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From Grant Ingersoll <>
Subject Re: [Taste] Sanity Check and Questions
Date Fri, 19 Jun 2009 12:40:59 GMT

On Jun 19, 2009, at 8:04 AM, Sean Owen wrote:

> PS if it wasn't clear in my last message -- there is already support
> for what Ted is talking about in the library. Well almost -- the
> item-item similarity computation needs to be ported to user-user,
> that's all.
> 1. There isn't really support for this -- it isn't really a
> *personalized* recommendation problem per se since there is no data.
> The solutions are simpler than what the framework provides (though,
> I'm open to adding stuff to support this, even if it should be easy).
> You could:
> a. Pick from among the n most popular items across the data model or  
> something
> b. Pick the most similar items to what they are looking (per below)
> c. Construct a canned list of items to recommend in this case, which
> are suitably diverse
> (And yep, there is an interesting problem to solve here -- automating
> that. Building a list of the n *most dissimilar* items on the theory
> it's most likely to give the user something recognizable to start
> looking at and rating.)

OK, that makes sense.  Rereading my "average" idea now, I realize that  
it would be meaningless to assume an average for all items.

> 2.  Nah I don't think you want to go to all the trouble of
> transposing, that's quite heavy. I think you want one of two things
> based on your description:

I don't know, "Programming Collective Intelligence" (page 17) seems to  
suggest transposing as being pretty useful for product-product  
suggestions.  I suppose, however, that it really is just getting the  
neighborhood then and not going the extra step of getting items (er  
users in this case).

The main cost is in having a second model in memory, I suppose.

> a. Given an item you want to find all the most similar items. This is
> a subset of what an item-based recommender does, and that core logic
> is factored out into TopItems.getTopItems(). You can see how it's
> called in GenericItemBasedRecommender for reference, but you're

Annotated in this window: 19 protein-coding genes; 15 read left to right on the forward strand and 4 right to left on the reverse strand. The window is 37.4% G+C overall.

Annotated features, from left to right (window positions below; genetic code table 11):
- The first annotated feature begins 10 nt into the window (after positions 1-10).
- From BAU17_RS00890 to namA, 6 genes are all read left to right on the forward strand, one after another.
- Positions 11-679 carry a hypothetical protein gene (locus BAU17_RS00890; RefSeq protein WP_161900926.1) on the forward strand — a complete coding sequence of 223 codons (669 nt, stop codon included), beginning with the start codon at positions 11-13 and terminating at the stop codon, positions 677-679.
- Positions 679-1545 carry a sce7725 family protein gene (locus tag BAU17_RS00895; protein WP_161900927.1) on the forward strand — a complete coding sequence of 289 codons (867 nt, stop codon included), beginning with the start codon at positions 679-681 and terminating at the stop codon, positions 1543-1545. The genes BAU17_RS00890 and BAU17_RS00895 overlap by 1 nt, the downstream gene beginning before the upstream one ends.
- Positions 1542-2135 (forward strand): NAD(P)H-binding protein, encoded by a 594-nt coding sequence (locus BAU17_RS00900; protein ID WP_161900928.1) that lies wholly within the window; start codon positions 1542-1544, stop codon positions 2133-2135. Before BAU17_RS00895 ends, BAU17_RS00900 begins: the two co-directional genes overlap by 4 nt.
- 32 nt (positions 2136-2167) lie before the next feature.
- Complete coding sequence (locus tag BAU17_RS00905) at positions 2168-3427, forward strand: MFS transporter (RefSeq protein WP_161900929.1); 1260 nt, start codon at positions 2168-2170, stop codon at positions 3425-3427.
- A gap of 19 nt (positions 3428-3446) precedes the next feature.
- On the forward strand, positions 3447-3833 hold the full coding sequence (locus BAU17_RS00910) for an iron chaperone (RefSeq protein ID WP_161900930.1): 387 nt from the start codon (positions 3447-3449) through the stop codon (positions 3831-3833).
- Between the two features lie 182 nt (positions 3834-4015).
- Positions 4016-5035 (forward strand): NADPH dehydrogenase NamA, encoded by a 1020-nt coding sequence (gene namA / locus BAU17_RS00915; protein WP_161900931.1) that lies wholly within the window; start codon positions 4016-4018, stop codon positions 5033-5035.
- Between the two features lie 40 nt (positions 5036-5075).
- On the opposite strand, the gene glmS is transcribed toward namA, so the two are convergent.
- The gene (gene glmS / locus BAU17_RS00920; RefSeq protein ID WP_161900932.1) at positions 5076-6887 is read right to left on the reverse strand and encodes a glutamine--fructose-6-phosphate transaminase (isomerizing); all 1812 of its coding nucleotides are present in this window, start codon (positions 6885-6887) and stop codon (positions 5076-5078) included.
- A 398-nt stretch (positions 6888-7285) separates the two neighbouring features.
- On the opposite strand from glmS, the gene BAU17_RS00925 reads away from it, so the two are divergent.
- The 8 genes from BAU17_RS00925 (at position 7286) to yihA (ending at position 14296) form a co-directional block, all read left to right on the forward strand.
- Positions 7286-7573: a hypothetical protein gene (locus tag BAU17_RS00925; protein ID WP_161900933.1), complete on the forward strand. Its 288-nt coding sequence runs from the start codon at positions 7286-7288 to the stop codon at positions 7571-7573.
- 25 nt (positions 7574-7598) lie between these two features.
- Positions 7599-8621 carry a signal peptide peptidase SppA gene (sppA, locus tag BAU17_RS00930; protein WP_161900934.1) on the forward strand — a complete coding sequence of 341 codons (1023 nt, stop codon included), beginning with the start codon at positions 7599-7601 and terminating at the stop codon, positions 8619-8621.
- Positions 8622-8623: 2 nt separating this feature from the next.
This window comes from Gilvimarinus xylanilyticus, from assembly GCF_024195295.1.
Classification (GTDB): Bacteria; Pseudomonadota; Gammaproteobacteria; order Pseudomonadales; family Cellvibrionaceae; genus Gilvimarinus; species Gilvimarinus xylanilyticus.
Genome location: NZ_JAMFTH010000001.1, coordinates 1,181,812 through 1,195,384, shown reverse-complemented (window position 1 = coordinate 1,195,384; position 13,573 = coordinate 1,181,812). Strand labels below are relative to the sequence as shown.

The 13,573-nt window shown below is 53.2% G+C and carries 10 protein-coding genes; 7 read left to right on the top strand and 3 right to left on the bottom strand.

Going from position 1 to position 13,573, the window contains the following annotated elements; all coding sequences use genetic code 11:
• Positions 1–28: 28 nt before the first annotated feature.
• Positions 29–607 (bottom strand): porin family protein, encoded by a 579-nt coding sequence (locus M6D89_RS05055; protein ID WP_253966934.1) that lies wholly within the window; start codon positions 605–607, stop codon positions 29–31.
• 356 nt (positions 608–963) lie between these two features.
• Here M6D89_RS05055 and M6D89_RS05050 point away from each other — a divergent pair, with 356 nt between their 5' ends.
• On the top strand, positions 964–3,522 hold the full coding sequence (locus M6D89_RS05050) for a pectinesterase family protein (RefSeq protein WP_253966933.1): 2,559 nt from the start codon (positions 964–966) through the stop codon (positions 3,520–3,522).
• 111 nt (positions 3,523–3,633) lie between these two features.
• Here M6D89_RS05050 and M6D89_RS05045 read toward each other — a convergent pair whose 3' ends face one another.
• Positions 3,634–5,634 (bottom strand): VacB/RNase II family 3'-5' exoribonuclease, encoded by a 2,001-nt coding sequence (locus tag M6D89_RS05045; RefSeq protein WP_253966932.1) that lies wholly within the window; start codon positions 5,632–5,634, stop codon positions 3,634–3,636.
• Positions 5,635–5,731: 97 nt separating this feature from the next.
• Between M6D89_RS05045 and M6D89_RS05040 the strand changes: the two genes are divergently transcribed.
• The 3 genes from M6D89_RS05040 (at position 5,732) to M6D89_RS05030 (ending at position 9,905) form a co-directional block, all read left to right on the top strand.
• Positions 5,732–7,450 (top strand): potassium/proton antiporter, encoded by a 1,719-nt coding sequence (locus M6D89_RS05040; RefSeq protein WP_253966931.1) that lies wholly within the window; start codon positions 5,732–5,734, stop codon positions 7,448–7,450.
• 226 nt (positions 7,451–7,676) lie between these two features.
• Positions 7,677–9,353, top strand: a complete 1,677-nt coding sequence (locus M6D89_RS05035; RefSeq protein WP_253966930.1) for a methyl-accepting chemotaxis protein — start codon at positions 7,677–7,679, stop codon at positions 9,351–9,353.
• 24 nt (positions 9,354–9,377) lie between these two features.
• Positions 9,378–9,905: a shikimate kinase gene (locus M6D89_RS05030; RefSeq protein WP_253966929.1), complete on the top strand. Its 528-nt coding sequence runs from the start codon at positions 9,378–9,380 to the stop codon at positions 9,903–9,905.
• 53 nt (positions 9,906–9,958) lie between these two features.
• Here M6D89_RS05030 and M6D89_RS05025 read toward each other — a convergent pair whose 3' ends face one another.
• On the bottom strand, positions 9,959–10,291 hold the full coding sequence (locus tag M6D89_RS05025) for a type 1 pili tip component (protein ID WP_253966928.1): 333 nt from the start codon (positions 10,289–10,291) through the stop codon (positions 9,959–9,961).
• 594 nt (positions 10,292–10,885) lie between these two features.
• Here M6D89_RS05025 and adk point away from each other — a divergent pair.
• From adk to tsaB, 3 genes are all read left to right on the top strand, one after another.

> basically passing a number of things you want back, a list of all
> items, (optional Rescorer but just pass null), and finally an
> Estimator. This last thing should return the similarity between your
> item and the item given as a parameter, using some similarity metric.
> Then the method does the work.

That seems like it should work for what I want.

> b. Maybe instead you want to simply *influence* the recommendations to
> favor things that are similar to a currently viewed item. In that case
> use Recommenders as usual but pass in a Rescorer object. This is a
> hook that lets you modify the estimated preference, and thus the
> ranking, for recommended items. You could cook up logic that boosts
> the score for high similarities or penalizes it for low similarities.

OK, this makes sense too.

> On Fri, Jun 19, 2009 at 7:16 AM, Grant  
> Ingersoll<> wrote:
>> This is all good stuff, here, Ted.  Thank you.
>> For the task at I hand, I am focusing on what is available in Taste  
>> as an
>> expression of some level of capability for doing CF.
>> Two things that aren't clear to me just yet from the Taste APIs are:
>> 1. Given a new user with no ratings, recommend items.  I see the
>> recommenders have an estimatePreference() method, maybe that  
>> helps.  I
>> suppose the other option is to assume the user rates all items as  
>> average
>> and go from there.
>> 2.  As a related approach, given a user visiting an item, recommend  
>> other
>> items.  For the latter, I imagine that if I transpose the model to  
>> go from
>> items->users, I can then get a set of recommended users.  Then,  
>> from those
>> users (reverting back to the original model) I can then get  
>> recommended
>> items.

Grant Ingersoll

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